Guild in 1981, which now includes over 700 members. “I like sharing my information that I’ve acquired over the years from woodworking,” McDunn says. He’s taught woodworking classes at his studio since the late ‘90s and enjoys seeing classmates become friends. “To have people from their late 20s to their 70s, Democrats, Republicans, and then everybody’s having a good time helping each other out and doing their projects,” he says. “That’s just something I find that’s extremely satisfying.” While some may consider handmade furniture expensive, McDunn thinks of furniture as one of three big purchases in life. “One is your house, the other’s your car, the other’s your furniture,” he says. “Your furniture is something that, if you shop wisely, is going to be around for the rest of your life, and you’ll probably give it to somebody down the road.” McDunn’s work can be seen at his showroom on 741 Rutherford Road in Greenville.


LIFE CAN BE HARD WITHOUT THE CARD The Warehouse Theatre

The MAC ArtCard

With a donation of $50 or more to the Metropolitan Arts Council, MAC you will receive an ArtCard which entitles you to buy-one-get-one-free tickets for one time at each of the following venues for one full year! The ArtCard is a great way to sample the fantastic performing arts in Greenville at a substantial savings. In just two uses the ArtCard pays for itself.

*select shows

Get your ArtCard today!

*MainStage productions

You can donate through PayPal on our website, over the phone or at our office in downtown Greenville.

16 Augusta Street | Greenville, SC 29601 (864) 467-3132 | greenvilleARTS.com/donate @macARTScouncil | #gvlARTS


ARTS & CULTURE |

THINGS TO SEE & DO

T H E AT E R

POWER OF SAIL

presents battle for power, opens controversial dialogue n story by MELODY CUENCA | photos by WILL CROOKS

‘Power of Sail’

Inside Scoop

MARCH 15­ - 31

The Warehouse Theatre, 37 Augusta St. $ 3 5 - $ 4 0  | W W W. W A R E H O U S E T H E AT R E . C O M Harvard professor Charles Nichols is afraid that the younger generation of college professors is passing him by, so he takes a calculated risk in inviting an incredibly controversial White Nationalist speaker to campus.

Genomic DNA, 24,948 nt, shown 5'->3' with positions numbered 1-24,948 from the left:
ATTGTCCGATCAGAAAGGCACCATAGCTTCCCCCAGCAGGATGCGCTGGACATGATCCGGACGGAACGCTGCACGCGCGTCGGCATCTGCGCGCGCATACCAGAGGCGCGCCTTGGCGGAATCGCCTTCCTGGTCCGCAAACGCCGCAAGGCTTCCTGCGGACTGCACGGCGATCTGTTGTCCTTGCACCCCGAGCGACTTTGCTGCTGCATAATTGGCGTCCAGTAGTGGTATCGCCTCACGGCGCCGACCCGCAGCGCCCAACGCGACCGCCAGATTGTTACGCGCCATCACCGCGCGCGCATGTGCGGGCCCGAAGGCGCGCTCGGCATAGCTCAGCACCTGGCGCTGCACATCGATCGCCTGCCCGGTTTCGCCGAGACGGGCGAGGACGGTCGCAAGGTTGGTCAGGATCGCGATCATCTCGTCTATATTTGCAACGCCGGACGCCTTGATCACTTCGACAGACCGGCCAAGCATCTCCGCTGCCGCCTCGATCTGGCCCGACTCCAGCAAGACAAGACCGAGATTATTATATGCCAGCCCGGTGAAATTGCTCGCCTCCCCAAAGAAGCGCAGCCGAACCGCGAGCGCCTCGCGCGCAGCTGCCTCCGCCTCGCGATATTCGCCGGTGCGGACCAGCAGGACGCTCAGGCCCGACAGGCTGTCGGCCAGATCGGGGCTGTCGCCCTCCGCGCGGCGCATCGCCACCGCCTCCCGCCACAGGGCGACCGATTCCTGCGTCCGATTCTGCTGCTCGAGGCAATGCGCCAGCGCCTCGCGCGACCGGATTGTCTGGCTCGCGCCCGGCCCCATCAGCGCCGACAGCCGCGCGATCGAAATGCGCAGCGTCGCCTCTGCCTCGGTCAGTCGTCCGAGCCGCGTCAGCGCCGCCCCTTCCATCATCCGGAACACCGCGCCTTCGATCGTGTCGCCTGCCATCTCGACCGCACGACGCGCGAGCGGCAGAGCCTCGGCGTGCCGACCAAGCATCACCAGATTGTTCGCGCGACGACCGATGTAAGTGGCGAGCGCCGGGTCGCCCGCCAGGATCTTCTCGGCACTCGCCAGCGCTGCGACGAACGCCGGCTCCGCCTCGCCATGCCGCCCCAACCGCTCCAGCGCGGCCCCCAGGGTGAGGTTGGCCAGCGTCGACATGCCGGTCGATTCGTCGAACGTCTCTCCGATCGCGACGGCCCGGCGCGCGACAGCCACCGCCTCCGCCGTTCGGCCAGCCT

“It’s funny. It’s shocking. It’s chilling. It’s thrilling. It’ll be a roller coaster,” leading actor Rob Kahn says of the new thriller “Power of Sail.” Written by Paul Grellong, co-executive producer of CBS’ “Hawaii Five-O,” “Power of Sail” is making its world premiere at The Warehouse Theatre in Greenville. Kahn plays the role of Harvard professor Charles Nichols, who stirs controversy upon inviting a young white nationalist to speak at an annual lecture series. After the list of speakers leaks to the student body and the public, chaos ensues. “The students go into full protest,” Kahn says. His dean, former and current students, and others try changing Nichols’ mind. 28

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A self-proclaimed free-speech absolutist, Nichols strongly believes all people should have the right to speak their mind, including hate speech. “There are a lot of surprising discoveries and realizations that make you suddenly look at a character in a completely different way once you discover what they have done, or what they have fallen into,” Kahn says. The play draws lines and aims to force people to evaluate their own stances on issues. “I love the fact that I don’t think you can see this play and not be affected,” he says. “Power of sail” is a nautical term re-

“IT ALSO DEALS WITH A LOT OF ISSUES IN OUR WORLD TODAY: SEXISM, ANTI-SEMITIC BEHAVIOR, RACISM, AND CLASS. IT EXPOSES ALL OF THAT.”

JACKSON GAY director

ferring to motorboats yielding to sailboats that are dependent on the wind. “The more powerful boat must give way to the less powerful,” Kahn says. The name, in many ways, serves as a metaphor for the opposing groups represented in the play, such as a rich white male establishment versus a minority establishment, Kahn explains. “This big part of the play has to do with white nationalists and the power they are trying to push forward,” Kahn says. Director Jackson Gay, who was asked by Grellong to direct, says “Power of Sail” is about the downfall of a man through his own actions due to hubris and ambition.

“It also deals with a lot of issues in our world today: sexism, anti-Semitic behavior, racism, and class,” Gay says. “It exposes all of that.” Despite covering heavy issues, “Power of Sail” offers an edge-of-your-seat experience. “It’s the perfect combination of meaningful and important topics of everyone’s day-to-day life and pure entertainment,” she says. The structure of the play takes the audience on a journey moving forward to a certain point and then back. “It’s like taking a day trip on a sailboat,” Gay says. “You spend the whole time getting out there, it’s unfamiliar and all that, but then on your way back you have a completely different perspective.”


SPEND AN EVENING WITH

GARTH FAGAN The SC Governor’s School for the Arts and Humanities’ Presidential Guest Artist Series presents Tony-winning choreographer Garth Fagan. Well known for his choreography of Disney’s musical The Lion King, Fagan has been called “a true original,” “a genuine leader,” and “one of the great reformers of modern dance.” Fagan is the founder and artistic director of the award-winning and internationally acclaimed Garth Fagan Dance, now celebrating its 48th season.